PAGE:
Lake Coeur d'Alene is quietly absorbing the cold on these bitter winter days. In days long past, we would hope for ice to cover its entire surface. For the nonce, the lake just lies there looking beautiful, unaware of the dilemma that clouds its future.
High in the headwaters of the Coeur d'Alene River sit the now-defunct mines that once produced billions of dollars worth of silver, lead and zinc. Mines in the Idaho Panhandle's Silver Valley gave forth industrial metals that went into the machines and automobiles that once were the pride of a prosperous nation.
Unfortunately, the metals that enriched all who touched them weren't handled with the care that their toxic nature deserved. Reportedly, 100 million tons of mine waste was swept downstream to cling to the banks of the river and end up in the sediment that lines 160 miles of the Coeur d'Alene and Spokane Rivers and the entire bed of Lake Coeur d'Alene.
Runoff every year spreads more lead, zinc, cadmium and arsenic throughout the flood plain. In flood years, an extra dump of toxins hits the circuit. The Superfund site, in the midst of a cleanup, is one of the largest in the country.
The Environmental Protection Agency has been working over the years, tirelessly and thanklessly, to remove contaminated soils from around homes and businesses in communities including Kellogg, Smelterville, Wardner and Osburn. Recently, the EPA announced that the expanded Central Treatment Plant, along with a groundwater collection system, would capture about 30 percent of the dissolved zinc load from the upper basin.
While we should be thrilled to know that the stream of toxic metals flowing into the Coeur d'Alene Basin will finally be slowed, a note of caution checks the applause.
Zinc, that wily metal, is not only toxic to fish and mammals, its presence in the water has been keeping algae from blossoming in Lake Coeur d'Alene. Zinc's toxic action is seasonally refreshed with the spring runoff.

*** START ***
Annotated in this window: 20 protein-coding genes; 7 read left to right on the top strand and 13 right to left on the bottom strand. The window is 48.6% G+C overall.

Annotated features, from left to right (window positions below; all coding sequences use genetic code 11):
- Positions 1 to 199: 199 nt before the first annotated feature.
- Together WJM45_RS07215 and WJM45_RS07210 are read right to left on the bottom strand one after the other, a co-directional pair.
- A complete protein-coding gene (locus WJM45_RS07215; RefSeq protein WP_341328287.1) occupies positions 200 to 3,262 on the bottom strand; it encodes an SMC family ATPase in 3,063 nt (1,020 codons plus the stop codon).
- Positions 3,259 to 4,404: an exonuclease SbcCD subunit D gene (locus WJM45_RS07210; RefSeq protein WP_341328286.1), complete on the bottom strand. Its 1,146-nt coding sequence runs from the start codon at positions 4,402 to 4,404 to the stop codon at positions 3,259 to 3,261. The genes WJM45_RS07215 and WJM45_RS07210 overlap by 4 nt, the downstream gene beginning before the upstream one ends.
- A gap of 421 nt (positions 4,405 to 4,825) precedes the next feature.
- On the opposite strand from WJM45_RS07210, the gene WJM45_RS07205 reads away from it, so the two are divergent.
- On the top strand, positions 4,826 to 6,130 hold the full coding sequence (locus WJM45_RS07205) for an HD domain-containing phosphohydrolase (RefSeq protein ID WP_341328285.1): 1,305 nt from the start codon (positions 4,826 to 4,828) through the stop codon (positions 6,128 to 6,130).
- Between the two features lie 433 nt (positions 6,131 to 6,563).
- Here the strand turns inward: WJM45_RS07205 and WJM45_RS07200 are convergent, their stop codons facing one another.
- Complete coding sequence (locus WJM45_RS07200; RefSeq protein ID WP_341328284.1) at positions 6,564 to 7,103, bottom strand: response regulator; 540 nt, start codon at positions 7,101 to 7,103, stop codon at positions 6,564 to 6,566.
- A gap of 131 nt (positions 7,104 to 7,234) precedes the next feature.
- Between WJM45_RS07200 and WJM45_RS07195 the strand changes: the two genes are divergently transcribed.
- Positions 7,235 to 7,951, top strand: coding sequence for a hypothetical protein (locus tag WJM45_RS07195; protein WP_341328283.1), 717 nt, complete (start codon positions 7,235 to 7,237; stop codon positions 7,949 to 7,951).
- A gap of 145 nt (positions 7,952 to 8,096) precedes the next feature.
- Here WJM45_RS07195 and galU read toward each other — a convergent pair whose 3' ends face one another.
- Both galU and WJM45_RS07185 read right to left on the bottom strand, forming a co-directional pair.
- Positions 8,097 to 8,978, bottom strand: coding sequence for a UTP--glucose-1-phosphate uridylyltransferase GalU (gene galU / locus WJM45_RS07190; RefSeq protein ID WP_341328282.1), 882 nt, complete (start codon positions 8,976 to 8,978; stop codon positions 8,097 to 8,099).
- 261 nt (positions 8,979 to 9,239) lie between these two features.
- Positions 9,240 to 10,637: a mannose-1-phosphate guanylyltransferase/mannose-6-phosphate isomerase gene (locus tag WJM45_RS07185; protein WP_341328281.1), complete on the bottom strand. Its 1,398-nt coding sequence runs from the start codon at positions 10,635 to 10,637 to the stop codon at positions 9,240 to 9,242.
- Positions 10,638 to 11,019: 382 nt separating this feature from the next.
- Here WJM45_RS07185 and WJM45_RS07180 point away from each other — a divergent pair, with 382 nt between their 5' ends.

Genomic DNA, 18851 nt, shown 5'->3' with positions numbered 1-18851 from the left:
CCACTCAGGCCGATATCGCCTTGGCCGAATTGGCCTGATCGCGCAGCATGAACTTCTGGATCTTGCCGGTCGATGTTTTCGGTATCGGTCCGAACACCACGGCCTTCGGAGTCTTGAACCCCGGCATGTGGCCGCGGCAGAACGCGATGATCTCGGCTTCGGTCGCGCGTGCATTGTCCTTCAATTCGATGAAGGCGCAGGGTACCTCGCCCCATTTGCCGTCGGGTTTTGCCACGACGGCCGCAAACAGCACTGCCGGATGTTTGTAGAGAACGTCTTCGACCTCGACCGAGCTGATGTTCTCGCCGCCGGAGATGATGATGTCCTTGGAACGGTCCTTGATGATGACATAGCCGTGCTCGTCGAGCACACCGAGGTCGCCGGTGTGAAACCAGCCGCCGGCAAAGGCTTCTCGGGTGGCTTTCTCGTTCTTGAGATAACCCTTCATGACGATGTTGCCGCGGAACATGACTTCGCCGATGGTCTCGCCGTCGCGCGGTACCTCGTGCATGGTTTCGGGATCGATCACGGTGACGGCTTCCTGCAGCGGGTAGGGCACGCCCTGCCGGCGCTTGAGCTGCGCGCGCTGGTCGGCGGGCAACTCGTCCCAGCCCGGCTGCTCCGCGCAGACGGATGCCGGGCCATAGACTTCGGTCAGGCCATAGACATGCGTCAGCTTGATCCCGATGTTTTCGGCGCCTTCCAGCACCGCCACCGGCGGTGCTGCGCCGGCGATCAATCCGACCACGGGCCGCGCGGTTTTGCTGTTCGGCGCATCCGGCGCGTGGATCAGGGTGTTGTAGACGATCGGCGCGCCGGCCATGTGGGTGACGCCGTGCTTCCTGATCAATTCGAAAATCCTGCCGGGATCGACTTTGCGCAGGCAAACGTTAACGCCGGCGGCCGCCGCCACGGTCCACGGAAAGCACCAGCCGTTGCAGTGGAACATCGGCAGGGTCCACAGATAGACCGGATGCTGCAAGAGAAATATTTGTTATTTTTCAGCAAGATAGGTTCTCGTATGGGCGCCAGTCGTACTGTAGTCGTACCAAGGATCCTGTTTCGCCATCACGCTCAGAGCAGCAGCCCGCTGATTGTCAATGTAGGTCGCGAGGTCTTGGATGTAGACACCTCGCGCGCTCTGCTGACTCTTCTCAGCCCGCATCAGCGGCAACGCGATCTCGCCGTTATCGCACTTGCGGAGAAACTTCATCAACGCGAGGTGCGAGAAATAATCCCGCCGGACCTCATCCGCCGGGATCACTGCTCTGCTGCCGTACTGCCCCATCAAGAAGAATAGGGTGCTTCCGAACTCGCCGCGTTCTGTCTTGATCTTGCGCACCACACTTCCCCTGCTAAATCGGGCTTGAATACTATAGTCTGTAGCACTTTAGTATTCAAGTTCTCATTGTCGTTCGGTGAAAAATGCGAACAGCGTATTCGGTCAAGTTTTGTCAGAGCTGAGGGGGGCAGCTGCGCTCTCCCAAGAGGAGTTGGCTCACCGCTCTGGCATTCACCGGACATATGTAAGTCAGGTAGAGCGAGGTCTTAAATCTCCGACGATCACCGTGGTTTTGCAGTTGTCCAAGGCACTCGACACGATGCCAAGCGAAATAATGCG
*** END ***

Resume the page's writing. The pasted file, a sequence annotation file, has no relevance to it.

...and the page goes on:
The quandary staring us in the face is simple but strange: Do we want to keep on polluting the basin with zinc, in order to keep the algae from taking over? Do we fully understand the impact of zinc on the fish we like to catch?
Scientists looking out for the health of the Coeur d'Alene River are also worried by the alarming drop in water quality in the CdA Basin, reflecting heavy timber cutting along the course of the entire drainage.
In fact, a Google Earth time-lapse video shows dramatically that at least one-third of the trees on private land along the river disappeared from the forests between 1984 and 2016. Unfortunately, Idaho's regulations are so lax that the companies responsible are well within their official rights. But overcutting is always more than an unnecessary damn shame.
These scientists, who know a lot more than I do, are concerned that Lake Coeur d'Alene can't take this kind of reckless inattention amid the pummeling of additional phosphorus that it is now enduring.
Lots of questions emerge. Will EPA survive the new Trump administration? If so, will it carry out its plan to expand the Central Treatment Plant, at the heart of the issue in Shoshone County, and install a groundwater collection system to catch the 30 percent of the dissolved zinc load? If not, potential algae blooms in Lake Coeur d'Alene will likely be kept longer in the thrall of the existing zinc loads still coming down the river. Not a very satisfactory solution, but one we could live with.
Will the state environmental steward, the Department of Environmental Quality, keep ignoring the damage to water quality caused by overcutting and not enough surveillance? Will the counties step up to protect the valuable real estate the lakes and rivers represent? Kootenai County, to the contrary, has weakened its setback requirements.
Years ago, when Representative Dean Haagenson was in the Idaho House and I was in the Idaho Senate, we made a joint effort to provide some state protection for our North Idaho lakes. Interest in that concern has long since dissipated. We worried about the lakes being loved to death. Now they are in danger of simple neglect. It takes a combination of federal, state, county and city attention to guard the quality of the water in our lakes, rivers and streams.
I have one bright note to end on: We are fortunate to have the Coeur d'Alene Tribe at the table guiding plans for the restoration of the Coeur d'Alene Basin. It may indeed take a long time, even seven generations, to carry out that restoration. The Coeur d'Alene Tribe is the just and appropriate body to provide the continuity, the wisdom and the caring concern for the land and the water that the task will require. ♦